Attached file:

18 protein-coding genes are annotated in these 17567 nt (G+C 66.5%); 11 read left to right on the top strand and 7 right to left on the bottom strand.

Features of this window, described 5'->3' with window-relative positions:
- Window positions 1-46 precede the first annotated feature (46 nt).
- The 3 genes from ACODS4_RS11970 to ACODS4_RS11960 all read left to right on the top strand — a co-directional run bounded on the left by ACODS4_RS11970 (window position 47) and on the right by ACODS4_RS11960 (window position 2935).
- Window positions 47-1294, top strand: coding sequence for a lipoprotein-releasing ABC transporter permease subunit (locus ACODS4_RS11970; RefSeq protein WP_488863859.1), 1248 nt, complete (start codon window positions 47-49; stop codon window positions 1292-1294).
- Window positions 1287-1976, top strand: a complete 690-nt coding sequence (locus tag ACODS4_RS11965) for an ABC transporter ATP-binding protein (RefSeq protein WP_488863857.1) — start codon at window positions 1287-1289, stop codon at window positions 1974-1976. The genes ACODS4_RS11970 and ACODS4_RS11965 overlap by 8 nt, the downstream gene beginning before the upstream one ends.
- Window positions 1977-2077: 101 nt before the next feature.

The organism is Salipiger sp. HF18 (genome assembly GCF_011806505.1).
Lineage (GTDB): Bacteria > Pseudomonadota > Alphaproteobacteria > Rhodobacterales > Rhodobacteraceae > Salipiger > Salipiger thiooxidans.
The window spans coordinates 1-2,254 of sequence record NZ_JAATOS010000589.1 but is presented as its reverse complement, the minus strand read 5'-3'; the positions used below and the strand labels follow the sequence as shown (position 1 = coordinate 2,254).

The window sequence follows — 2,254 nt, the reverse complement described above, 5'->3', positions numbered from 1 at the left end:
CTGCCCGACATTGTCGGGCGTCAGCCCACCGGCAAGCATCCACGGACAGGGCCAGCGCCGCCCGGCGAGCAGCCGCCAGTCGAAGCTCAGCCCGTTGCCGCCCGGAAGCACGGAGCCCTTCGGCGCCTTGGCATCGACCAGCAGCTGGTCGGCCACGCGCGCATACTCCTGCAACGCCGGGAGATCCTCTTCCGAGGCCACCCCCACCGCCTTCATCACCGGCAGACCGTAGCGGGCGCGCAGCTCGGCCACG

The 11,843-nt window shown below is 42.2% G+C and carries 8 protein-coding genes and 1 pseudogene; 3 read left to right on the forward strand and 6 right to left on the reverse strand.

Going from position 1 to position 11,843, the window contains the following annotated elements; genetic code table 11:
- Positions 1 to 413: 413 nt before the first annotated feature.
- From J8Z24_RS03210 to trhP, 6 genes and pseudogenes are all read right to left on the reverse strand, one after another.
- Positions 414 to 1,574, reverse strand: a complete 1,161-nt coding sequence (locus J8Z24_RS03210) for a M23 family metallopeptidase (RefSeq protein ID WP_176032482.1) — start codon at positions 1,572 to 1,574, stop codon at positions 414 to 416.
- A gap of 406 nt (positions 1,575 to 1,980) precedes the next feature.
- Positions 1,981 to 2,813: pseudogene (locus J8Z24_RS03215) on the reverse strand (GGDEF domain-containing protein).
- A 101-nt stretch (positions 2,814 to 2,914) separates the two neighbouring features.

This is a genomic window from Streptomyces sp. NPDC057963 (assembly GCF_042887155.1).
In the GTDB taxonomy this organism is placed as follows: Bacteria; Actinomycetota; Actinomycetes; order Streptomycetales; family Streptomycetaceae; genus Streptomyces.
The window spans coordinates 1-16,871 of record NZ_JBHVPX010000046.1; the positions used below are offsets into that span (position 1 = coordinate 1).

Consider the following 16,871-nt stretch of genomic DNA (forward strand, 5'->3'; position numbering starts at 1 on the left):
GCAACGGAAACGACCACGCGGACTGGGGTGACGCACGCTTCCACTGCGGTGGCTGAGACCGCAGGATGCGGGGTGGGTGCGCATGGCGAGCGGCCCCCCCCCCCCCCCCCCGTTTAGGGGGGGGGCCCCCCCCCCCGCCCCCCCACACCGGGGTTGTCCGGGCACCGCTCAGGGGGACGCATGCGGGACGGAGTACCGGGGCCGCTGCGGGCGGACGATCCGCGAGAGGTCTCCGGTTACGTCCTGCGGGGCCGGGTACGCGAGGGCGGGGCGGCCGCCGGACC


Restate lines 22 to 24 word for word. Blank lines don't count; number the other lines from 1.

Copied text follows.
In the GTDB taxonomy this organism is placed as follows: Bacteria; Actinomycetota; Actinomycetes; order Streptomycetales; family Streptomycetaceae; genus Streptomyces.
The window spans coordinates 1-16,871 of record NZ_JBHVPX010000046.1; the positions used below are offsets into that span (position 1 = coordinate 1).

Consider the following 16,871-nt stretch of genomic DNA (forward strand, 5'->3'; position numbering starts at 1 on the left):